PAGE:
“Most people are caring pet owners, and they want to what helps protect their pet,” said Will Post, founder and CEO, Hound & Gatos. “Yet the problem is that most are not sure what that means and how to go about it. The more they learn about petfood, the better able they will be able to make an informed decision that will keep their pet healthier and safer.”
    Petfood recalls have become commonplace, with foods being recalled for Salmonella or Listeria contamination, presence of foreign materials, or other issues. Here are several tips that consumers may want to keep in mind when it comes to choosing a petfood that will help reduce the risks:
    • Get to know the company. Most people may know a company name simply because they spend millions on advertising. But that doesn’t mean they know much about the company or their ethics. Research companies to find one that offers high standards, quality products, and great customer service. Then stick with that company for the long haul.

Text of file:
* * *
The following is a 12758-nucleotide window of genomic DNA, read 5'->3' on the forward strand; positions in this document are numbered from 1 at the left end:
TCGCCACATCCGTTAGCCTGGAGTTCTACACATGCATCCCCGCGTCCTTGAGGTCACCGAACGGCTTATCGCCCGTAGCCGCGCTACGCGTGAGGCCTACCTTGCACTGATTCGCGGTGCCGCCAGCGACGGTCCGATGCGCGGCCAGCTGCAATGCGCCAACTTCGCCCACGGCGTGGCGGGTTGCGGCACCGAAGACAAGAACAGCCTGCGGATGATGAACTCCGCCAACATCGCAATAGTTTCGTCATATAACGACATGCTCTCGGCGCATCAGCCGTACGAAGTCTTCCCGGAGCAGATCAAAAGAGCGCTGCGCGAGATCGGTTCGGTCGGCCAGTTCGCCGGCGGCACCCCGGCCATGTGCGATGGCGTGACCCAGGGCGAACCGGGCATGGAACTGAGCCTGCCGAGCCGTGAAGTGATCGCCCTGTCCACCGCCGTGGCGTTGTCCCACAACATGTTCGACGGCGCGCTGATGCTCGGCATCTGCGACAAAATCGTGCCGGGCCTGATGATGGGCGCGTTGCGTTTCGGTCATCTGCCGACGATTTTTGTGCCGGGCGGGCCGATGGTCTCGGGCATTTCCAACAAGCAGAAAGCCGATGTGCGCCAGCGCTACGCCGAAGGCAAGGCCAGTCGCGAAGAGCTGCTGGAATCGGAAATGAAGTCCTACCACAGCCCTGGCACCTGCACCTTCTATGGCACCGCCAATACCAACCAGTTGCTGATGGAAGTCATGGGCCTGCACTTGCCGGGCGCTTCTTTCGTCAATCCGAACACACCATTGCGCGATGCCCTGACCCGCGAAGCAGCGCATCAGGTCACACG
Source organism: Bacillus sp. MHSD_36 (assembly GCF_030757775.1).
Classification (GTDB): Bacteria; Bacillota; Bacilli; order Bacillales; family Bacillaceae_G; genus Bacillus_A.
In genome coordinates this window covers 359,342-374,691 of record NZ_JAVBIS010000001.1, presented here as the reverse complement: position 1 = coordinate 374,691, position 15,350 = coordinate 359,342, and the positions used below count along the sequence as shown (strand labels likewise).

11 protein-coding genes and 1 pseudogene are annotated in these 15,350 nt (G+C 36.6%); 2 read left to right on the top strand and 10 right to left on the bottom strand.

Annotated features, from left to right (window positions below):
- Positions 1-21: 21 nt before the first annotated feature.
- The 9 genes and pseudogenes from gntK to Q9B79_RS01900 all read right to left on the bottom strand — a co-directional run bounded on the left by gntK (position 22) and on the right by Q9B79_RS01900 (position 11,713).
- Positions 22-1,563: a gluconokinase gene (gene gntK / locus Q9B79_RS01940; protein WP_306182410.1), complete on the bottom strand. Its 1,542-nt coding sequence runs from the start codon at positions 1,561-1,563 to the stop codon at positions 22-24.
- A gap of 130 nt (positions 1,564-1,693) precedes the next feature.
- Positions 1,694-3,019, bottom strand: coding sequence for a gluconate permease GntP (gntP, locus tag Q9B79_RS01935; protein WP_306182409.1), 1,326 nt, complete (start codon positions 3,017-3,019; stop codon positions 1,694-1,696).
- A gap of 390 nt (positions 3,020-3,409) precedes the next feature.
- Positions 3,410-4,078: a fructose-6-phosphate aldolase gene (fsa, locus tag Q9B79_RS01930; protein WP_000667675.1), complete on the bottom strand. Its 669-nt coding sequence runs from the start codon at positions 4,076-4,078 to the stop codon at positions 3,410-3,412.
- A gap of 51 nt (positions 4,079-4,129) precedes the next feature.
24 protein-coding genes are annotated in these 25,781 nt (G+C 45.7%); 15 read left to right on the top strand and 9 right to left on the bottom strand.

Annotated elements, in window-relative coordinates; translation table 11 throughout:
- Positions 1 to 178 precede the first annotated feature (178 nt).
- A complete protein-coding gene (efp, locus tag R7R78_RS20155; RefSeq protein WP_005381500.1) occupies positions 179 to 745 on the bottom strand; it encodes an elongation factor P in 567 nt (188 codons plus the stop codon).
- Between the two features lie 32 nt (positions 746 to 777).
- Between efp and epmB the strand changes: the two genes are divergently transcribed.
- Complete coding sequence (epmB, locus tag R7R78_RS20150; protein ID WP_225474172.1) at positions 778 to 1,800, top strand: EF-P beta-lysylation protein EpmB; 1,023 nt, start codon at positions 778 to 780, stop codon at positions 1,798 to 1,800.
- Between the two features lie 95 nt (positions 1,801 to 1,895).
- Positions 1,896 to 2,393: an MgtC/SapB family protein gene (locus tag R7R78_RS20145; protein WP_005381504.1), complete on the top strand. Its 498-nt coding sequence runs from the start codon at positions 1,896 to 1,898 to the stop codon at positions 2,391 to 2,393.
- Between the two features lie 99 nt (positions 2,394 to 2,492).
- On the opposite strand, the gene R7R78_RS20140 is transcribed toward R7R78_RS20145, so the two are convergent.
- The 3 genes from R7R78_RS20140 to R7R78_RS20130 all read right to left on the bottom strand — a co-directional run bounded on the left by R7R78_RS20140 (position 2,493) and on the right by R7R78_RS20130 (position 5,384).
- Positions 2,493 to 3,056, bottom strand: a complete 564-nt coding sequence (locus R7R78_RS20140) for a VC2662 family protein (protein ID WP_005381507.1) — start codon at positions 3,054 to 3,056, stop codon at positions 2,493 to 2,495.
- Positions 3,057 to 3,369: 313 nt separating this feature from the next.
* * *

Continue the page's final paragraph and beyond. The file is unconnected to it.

• Ask questions. Don’t be afraid to contact a petfood company and ask them where something was made, where ingredients came from, or any other questions. They should have no problem answering questions about their products, or with being able to provide proof of their quality standards.
    • Read reviews. Do some searches to read some reviews about various brands of petfood. Keep in mind that some reviews can be biased and even planted by the company itself, so look for impartial third-party sources giving the review. Also, ask around to see what friends and family feed their pets.